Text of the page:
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A programmer in San Francisco got some justice after posting a viral video that showed her smartphone and laptop being swiped from a neighborhood cafe.
Police arrested Paul Raynal, 32, on Monday, after a tweeting tipster who'd seen the viral video spotted the alleged perpetrator at a nearby Starbucks -- wearing the same outfit seen in the video from three days earlier.
Can social media and stupidity combine to fight crime?
Raynal's arrest isn't actually all that surprising when you consider that the alleged crime was caught on surveillance camera. Cafe owner Stephan Huh told the Bay Area's KNTV that he pulled "more than an hour of video" for the theft victim, Ahryun Moon, whose husband then posted it on YouTube. You can see the video here:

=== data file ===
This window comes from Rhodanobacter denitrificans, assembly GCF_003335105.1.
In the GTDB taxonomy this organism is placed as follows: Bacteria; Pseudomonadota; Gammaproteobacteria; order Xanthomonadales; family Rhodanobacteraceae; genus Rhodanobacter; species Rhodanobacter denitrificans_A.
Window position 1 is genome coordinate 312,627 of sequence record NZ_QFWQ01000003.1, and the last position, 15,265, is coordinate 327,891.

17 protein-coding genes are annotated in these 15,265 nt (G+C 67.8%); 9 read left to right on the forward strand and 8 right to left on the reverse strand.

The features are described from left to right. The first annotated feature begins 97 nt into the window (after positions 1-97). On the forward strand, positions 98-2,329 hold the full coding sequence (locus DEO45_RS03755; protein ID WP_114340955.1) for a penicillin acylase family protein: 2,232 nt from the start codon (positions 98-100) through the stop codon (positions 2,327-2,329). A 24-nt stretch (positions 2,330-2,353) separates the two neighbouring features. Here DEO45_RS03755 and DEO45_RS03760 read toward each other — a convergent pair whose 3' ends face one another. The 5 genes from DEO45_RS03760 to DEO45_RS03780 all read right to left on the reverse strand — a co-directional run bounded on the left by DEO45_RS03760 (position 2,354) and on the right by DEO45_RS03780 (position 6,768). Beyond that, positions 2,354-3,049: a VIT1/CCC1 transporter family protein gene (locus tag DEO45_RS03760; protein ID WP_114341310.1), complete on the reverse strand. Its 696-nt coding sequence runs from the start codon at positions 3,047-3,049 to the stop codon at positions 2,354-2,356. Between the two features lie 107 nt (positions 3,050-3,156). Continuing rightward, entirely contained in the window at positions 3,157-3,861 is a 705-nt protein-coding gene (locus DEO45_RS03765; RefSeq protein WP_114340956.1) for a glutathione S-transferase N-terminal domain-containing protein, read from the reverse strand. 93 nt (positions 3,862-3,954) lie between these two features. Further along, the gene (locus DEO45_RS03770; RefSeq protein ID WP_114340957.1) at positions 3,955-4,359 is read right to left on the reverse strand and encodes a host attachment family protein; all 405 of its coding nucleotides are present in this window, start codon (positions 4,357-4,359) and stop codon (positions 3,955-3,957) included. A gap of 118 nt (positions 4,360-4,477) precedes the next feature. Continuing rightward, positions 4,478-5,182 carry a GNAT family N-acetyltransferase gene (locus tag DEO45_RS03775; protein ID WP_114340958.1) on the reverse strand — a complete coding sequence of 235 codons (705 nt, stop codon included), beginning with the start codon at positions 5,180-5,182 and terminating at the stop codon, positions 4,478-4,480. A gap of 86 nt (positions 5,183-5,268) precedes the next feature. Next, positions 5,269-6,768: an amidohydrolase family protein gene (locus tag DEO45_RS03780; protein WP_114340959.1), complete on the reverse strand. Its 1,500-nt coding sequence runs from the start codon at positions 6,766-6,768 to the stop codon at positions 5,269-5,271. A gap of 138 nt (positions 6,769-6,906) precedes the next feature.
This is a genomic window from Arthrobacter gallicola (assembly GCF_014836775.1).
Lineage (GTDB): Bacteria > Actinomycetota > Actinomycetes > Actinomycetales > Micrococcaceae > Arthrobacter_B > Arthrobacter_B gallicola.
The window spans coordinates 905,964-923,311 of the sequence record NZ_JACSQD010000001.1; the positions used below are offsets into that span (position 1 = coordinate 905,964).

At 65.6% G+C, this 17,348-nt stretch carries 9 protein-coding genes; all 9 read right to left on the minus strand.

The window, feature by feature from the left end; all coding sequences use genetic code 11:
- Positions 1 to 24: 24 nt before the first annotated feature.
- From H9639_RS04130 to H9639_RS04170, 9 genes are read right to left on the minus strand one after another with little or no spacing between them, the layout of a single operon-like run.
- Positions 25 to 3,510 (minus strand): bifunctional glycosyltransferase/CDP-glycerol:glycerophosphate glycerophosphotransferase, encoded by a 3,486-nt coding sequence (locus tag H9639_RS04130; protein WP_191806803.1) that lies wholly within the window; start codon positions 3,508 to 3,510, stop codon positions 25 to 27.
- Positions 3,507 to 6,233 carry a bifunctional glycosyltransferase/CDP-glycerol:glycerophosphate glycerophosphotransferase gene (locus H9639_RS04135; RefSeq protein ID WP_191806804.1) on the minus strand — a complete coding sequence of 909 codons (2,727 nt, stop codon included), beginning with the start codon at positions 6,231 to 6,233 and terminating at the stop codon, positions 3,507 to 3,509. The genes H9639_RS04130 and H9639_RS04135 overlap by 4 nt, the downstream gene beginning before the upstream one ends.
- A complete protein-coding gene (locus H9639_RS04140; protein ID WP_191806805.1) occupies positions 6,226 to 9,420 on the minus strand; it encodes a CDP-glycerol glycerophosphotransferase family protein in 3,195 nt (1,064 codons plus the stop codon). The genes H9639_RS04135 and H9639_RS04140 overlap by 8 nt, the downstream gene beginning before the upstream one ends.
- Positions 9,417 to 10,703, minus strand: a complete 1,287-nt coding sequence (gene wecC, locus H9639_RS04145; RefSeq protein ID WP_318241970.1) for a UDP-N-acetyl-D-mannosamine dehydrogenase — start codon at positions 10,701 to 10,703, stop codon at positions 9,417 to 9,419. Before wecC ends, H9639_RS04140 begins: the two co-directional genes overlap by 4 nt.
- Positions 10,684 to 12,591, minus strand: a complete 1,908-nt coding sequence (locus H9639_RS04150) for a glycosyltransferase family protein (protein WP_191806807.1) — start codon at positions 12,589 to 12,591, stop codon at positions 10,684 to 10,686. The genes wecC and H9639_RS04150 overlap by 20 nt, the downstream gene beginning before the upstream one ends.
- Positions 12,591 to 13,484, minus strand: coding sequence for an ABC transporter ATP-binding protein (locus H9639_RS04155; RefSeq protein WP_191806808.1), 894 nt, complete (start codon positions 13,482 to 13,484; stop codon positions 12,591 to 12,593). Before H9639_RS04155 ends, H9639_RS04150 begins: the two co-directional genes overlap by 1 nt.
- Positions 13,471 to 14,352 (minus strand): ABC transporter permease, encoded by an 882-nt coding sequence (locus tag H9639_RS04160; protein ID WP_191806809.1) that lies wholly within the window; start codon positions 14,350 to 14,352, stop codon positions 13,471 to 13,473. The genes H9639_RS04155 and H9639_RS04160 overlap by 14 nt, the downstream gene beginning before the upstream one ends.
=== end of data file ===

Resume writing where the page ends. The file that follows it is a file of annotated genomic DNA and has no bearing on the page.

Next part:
Security cameras like the cafe's are legal, as long as they serve a legitimate business purpose. So while it probably isn't legal to install cameras in the restroom, Joy's Place was legitimately interested in preventing or catching theft with its security cams.
KNTV reports that Moon's phone and laptop are still missing, but she is glad "a thief is off the streets."
It's actually quite easy to get arrested after an incident is posted YouTube -- especially if the person posting the video is the suspect. Some notable examples include:
Prosecutors have had no issues using YouTube videos as evidence in prior cases, although in Moon's case, they'll likely just use the original footage from the cafe.
If Moon is lucky, the person(s) who still have her laptop and phone will also make a YouTube appearance.
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